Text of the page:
Then, with a mix of curiosity and anxiety, the entire crowd turned to Dominique. That was more than she had asked. As she was trying to formulate her first sentence, she got all of the sudden dizzy. She tried to take deep breaths but with every breath she could feel the sweat pearling down her shirt. It was making her whole body shaking in discomfort. A tap on the shoulder from the security guard made her realized that barely 5 seconds had passed. She thought about how much she needed to find a better antiperspirant.
She looked at the crowd again, closed her eyes to focus, then delivered the first line still in pitch black.
The crowd just looked at her, silent.
Everyone in the lobby looked confused. Andre tried to respond but was stopped by Annie.
A timid hand made its way up on her left.
A young man stood up and pointed to a clock on the far right.
She winced. She didn’t like that the nickname had already stuck.
There was a general mumble of agreement in the hall.
She could hear many gasps throughout her speech, but no one had moved yet. She got a little annoyed so her toned became a little more threatening.
As soon as they realized she was serious, more than half the people started rushing to the elevators and the stairs. As the lobby was emptying, she looked at those who remained.
She turned to the receptionist.
Leading the way, Annie walked Dominique to the elevators where many people were still waiting to get in. all three elevators were gone and just as they reached the doors for the middle one, they opened.
She led Dominique in and entered behind her. At this point, the employees tucked in the lobby were not hiding their anger anymore. She could read it all on their faces, yet no one talked. The doors closed on them and Dominique felt a huge relief, like the doors had cut a string that was attached to her pulling on the palpable tension as she was walking by. She leaned on the back of the elevator for a moment. Then came back up, as if ready to face the next battle. In front of her, Annie was waiting for an opening.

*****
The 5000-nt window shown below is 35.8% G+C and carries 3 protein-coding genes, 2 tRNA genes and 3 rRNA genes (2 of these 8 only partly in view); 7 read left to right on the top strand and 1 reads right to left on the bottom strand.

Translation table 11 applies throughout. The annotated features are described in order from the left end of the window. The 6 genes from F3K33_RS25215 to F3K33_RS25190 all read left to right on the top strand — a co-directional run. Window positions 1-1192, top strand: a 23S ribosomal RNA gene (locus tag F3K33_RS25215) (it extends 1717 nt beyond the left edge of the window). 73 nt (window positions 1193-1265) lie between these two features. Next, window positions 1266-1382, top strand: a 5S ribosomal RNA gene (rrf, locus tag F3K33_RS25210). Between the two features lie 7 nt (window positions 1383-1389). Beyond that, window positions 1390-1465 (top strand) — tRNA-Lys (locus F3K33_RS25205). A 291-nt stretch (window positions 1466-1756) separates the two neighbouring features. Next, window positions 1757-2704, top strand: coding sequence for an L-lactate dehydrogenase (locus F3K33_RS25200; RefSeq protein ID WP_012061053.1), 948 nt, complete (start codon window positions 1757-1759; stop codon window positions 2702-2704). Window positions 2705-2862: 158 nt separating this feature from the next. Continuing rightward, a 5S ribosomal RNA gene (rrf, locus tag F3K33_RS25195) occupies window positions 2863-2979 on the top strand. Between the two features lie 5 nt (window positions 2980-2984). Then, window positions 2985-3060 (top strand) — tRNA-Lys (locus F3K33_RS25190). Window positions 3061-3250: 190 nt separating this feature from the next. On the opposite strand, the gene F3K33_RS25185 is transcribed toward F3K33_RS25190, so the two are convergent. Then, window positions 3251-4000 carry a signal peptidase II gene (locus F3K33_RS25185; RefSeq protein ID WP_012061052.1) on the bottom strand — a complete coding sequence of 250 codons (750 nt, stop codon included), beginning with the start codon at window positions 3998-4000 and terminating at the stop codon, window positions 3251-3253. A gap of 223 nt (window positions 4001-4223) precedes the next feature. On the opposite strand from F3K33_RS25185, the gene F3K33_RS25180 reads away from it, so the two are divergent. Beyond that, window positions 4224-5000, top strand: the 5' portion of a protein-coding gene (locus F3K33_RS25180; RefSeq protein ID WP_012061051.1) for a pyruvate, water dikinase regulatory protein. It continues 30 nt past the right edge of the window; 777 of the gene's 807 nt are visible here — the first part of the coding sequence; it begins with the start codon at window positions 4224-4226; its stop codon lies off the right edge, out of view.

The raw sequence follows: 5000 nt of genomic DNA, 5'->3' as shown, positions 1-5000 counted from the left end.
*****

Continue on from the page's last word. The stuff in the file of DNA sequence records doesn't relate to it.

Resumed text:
The two women were face to face, with Dominique a few inches taller, but Annie was not displaying the same anxiety as he colleagues did. Dominique could tell she was good at her job with a single look. Her posture and the tone in her voice showed that she was competent and was used to dealing with people outranking her. Not a bad skill for someone in television.
Dominique was carefully listening as the next few hours of her life was being lain down. Her phone buzzed inside her handbag and she pulled it out. On it, a message window had popped up. “Fired anyone yet?” it read. The sender, only named by two words “N B” apparently knew her better than she thought. For a second, she smiled and texted him back: “Not yet”.
As the elevator opened again with the familiar but annoying sound, she followed Annie through a maze of hallways. As if she could hear Dominique’s silent concerns, she explained.
They finally arrived at the door of the conference room. Annie opened the doors for her then followed her in. Inside were a big round table with six chairs. All but one were used. She guessed that’s where she was going to be seated. The table and chairs and small committee were on a stage in front of what felt like a thousand people. She knew it couldn’t be but she couldn’t escape the feeling that there was actually a thousand people about to watch her talk. She immediately felt sick.